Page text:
During his 49 years on "Sesame Street," Spinney appeared on "thousands" of the more than 4,400 episodes of the children's show, a Sesame Workshop spokesman told the The New York Times.
As Big Bird, Spinney has traveled around the world, visiting China with comedian Bob Hope. He has also performed in the United Kingdom, France, Japan, Germany, Canada and Australia. Big Bird has danced with the Rockettes and has a star on the Hollywood Walk of Fame. The character also has been featured on a U.S. postage stamp and was named a Living Legend in 2000 by the Library of Congress.
"Since 1969, Caroll's kind and loving view of the world has helped shape and define this institution," Jeffrey D. Dunn, Sesame Workshop's president and CEO, said in a statement. "Throughout his unparalleled career, Caroll Spinney gave something truly special to the world. With deepest admiration, Sesame Workshop is proud to carry his legacy – and his beloved characters – into the future."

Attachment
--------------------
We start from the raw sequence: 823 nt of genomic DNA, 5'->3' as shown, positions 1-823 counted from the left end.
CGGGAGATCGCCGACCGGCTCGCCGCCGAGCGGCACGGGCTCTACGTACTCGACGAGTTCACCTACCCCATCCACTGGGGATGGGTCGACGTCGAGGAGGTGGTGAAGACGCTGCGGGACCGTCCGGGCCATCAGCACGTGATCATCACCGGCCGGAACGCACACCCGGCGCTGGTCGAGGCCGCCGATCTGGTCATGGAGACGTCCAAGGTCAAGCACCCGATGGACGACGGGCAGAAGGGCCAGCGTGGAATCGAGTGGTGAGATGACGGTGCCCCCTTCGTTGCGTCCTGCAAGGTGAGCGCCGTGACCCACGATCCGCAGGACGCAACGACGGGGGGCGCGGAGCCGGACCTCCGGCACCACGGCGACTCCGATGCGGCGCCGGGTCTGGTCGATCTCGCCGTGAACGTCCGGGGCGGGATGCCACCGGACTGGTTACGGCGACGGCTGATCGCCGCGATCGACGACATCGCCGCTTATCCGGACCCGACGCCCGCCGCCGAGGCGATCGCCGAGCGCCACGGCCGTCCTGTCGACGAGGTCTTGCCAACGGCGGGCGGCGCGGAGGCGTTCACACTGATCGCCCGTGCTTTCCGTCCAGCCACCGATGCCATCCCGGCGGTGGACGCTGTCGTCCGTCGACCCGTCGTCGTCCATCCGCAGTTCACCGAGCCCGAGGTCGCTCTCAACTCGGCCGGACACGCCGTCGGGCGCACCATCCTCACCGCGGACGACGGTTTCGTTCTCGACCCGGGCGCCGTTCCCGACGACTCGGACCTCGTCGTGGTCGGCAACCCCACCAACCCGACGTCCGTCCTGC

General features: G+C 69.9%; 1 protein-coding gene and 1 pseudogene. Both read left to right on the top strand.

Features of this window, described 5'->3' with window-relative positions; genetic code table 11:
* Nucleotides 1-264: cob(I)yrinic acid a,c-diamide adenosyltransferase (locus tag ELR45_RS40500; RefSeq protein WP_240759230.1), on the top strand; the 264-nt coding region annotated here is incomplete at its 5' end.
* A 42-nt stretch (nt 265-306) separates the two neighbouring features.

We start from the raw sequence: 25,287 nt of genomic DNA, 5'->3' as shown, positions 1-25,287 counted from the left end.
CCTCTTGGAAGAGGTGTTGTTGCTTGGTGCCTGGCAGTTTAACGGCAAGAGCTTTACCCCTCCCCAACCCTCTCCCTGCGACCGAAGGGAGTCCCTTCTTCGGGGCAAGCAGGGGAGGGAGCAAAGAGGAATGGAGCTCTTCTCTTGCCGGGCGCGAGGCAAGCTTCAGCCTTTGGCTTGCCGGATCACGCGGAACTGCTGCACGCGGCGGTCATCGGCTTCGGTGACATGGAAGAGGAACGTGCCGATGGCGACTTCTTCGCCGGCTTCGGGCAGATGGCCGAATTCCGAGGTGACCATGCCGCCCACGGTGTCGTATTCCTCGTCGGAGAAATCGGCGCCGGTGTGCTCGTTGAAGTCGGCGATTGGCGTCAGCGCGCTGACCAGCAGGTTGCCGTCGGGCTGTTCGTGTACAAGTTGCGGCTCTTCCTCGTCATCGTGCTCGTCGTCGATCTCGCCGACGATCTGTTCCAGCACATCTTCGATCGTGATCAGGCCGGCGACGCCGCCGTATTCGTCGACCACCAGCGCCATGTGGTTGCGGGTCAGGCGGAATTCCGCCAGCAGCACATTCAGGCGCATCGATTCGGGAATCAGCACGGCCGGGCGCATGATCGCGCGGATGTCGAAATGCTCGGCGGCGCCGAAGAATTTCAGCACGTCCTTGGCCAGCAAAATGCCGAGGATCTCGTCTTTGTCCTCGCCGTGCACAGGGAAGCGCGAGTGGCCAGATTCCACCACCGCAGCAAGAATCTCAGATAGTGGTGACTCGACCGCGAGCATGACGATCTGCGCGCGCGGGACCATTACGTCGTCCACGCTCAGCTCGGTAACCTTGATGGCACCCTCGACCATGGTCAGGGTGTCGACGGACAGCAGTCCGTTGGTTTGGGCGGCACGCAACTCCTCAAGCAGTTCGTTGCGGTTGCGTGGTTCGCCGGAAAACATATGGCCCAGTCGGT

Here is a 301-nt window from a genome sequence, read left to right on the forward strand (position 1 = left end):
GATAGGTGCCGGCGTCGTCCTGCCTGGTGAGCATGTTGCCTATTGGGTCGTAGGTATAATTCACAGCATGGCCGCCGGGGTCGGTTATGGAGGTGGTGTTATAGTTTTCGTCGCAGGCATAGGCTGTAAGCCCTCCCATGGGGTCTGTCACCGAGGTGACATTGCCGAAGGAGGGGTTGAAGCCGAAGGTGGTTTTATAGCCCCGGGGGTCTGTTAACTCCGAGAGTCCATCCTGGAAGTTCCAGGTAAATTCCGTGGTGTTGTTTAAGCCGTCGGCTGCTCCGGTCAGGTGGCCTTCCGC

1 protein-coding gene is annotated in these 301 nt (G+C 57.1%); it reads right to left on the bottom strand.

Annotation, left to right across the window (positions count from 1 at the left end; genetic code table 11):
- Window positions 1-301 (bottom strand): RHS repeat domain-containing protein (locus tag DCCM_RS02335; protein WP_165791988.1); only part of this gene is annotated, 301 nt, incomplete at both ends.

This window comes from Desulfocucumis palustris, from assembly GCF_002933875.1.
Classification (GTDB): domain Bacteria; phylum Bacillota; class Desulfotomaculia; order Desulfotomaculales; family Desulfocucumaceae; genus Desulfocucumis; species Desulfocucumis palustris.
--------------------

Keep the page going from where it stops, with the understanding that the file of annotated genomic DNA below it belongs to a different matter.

In October 2012, The Atlantic reported that Spinney made about $314,000 a year in his roles on "Sesame Street." From a personal standpoint, Spinney met his wife, Debra, on the show's set in 1973, Sesame Workshop said in its statement. They have been married 45 years, the New York Post reported.
"Before I came to Sesame Street, I didn't feel like what I was doing was very important. Big Bird helped me find my purpose," Spinney said in a statement. "Even as I step down from my roles, I feel I will always be Big Bird."
Spinney had to stop puppeteering as Big Bird in 2015 due to problems with his balance, the Times reported. Since then he has limited his roles to voices for Big Bird and Oscar.
His final recordings will be aired on “Sesame Street’s” 50th anniversary in 2020 on PBS, the newspaper reported. Spinney said he will remain a “Sesame Street” ambassador.
"I'll be 100 years old, doing Muppet stuff," Spinney told the Times.